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Summary

  • There are two sides to Bank of America's interest rate margins that investors need to consider.
  • Higher quality loans are building up as the bank waits for more profitable rates.
  • Short-term gains mean long-term pains which benefits Bank of America's loan portfolio slowdown.

Before I begin, I'm focusing here on Bank of America (NYSE:BAC), but the thought I want to discuss could easily be applied to any bank.

Over the past years, one of Bank of America's most popular profitability indicators, net interest margin, has been going down (or staying down depending on how you look at it) with seemingly no end in sight. Some will point to the yield curve and show you how flat or low it is, then either spin it in a negative story about further declines and relief much farther away than expected or, on the other hand, sell it as the two birds in the bush that represent significantly higher profits. I have to confess, I have a hard time arguing either of these outcomes because, like the weather, either could materialize.

Net Interest Yield (FTE basis)

2010 - 2.78%

2011 - 2.48%

2012 - 2.35%

2013 - 2.47%

4 year average - 2.52%

Focusing on macro items has to be thought of as an average or first level of thinking because it's not going to provide any edge. Why would it? The yield curve applies to everyone. What doesn't apply to everyone, however, is the individual holdings and construction of each company. You may find similarities between the holdings of each big bank but none have the same volume and I believe that is more dependent on management's goals than any sort of reliance on the markets.

Credit quality has been under a microscope and one has to believe the assets walking into Bank of America's balance sheet have to be of a grade not seen for a very long time. The bar is set very high and, in addition to that, there is little incentive right now to increase the loan balance. It would be great to see a ballooning portfolio but why would investors want that right now? Writing a loan has more costs involved than interest expenses alone, and any fixed rate product sold now, regardless of quality, will be worth less as soon as rates rise.

The supply for more loans is at an all-time high, but Bank of America doesn't appear to be chasing and I for one have no problem with that. The two items I hinted at in the title of this article were competition and available for sale securities. These two items, more than the yield curve, are cutting margins. As far as competition goes, Bank of America could easily win by lowering quality or profitability requirements and printing a ton of new business. These are all under the bank's control but what good would that be? Margins would move even lower or quality would go down while increasing interest rate risk. Bank of America has proven it has many attractive products to sell and if it didn't we wouldn't see a build-up in dry powder or excess deposits over loans. Unfortunately, this dry powder comes with its own cost and is stored away in very low yielding available for sale securities. This build-up, my friends, is a big part of what is killing your net interest margins - but it's okay!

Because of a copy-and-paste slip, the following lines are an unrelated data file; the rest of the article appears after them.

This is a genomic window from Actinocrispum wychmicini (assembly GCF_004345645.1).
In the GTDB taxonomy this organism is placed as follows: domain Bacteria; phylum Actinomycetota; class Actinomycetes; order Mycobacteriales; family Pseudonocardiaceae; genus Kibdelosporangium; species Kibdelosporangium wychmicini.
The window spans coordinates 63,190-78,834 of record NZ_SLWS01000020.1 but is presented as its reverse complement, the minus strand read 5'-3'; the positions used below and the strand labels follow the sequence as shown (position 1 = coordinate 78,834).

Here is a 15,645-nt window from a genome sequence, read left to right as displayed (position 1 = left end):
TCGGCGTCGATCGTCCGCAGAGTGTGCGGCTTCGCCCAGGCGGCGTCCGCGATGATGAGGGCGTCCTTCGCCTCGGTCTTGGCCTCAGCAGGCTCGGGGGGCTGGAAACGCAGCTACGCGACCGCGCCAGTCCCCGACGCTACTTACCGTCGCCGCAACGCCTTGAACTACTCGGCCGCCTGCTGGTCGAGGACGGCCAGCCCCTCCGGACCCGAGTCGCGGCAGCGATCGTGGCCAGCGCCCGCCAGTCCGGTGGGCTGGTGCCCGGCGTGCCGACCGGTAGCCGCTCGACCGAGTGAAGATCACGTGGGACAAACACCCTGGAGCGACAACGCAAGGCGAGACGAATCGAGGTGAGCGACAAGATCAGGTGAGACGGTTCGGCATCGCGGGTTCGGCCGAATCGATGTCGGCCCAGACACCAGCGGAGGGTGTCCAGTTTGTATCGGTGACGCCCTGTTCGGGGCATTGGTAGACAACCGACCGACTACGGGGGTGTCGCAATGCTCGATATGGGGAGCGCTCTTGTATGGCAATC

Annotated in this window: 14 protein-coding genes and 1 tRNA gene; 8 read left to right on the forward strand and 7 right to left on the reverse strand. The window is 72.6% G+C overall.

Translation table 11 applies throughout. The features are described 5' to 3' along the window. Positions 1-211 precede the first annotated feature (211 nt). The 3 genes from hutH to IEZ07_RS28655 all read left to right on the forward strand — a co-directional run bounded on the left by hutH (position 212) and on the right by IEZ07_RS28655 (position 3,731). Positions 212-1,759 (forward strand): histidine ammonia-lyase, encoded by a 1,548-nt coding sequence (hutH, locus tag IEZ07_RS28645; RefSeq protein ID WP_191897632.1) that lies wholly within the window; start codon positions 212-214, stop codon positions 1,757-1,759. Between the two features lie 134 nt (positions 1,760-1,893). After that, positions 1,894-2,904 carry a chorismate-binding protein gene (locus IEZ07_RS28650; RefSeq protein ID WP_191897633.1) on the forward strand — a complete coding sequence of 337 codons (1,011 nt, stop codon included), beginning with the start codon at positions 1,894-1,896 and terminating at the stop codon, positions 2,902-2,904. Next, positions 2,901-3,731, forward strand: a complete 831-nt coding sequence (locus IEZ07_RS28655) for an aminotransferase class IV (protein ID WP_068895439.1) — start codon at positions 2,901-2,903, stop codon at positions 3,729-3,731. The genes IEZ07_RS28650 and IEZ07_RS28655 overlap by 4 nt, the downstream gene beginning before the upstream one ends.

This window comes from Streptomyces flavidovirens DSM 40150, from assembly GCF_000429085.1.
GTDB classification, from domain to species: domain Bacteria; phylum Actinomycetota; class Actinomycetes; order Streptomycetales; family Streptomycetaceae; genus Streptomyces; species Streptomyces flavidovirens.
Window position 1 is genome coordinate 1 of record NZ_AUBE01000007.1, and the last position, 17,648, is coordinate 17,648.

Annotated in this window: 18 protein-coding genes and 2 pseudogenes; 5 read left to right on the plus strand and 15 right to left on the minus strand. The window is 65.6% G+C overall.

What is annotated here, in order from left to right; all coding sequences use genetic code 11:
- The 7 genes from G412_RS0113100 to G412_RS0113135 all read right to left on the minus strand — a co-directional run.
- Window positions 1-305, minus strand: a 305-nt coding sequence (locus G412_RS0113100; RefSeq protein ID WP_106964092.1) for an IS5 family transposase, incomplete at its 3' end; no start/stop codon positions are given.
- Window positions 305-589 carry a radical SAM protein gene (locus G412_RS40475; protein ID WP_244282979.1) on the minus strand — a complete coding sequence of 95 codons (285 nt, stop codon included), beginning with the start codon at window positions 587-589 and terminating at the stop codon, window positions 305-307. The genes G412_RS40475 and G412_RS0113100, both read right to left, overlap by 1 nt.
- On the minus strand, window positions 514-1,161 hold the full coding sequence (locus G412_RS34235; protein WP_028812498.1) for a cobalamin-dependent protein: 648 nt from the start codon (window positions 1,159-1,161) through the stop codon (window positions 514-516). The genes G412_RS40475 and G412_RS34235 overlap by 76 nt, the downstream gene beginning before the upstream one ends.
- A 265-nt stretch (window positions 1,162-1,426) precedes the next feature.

AFS Securities as a percentage of Tangible Assets

2010 - 15.45%

2011 - 13.44%

2012 - 14.55%

2013 - 13.24%

4 year average = 14.17%

Bottom Line

Easy is thinking interest rates are going to move up and earnings will be saved, but Bank of America has very tough competition and is waiting for the right time. Macro items like the yield curve will give a good indication of where the lending environment or cycle is but the ability to sell loans is more in the hands of the bank than most seem to believe. Banks adding to their portfolio at a fast pace are in store for a lot of pain when rates rise. When hoping for more, be mindful of the price.

(click to enlarge)

Source: Bank Of America: 2 Big Things Holding Back Margins; Are They That Bad?

Additional disclosure: I am long BAC through warrants.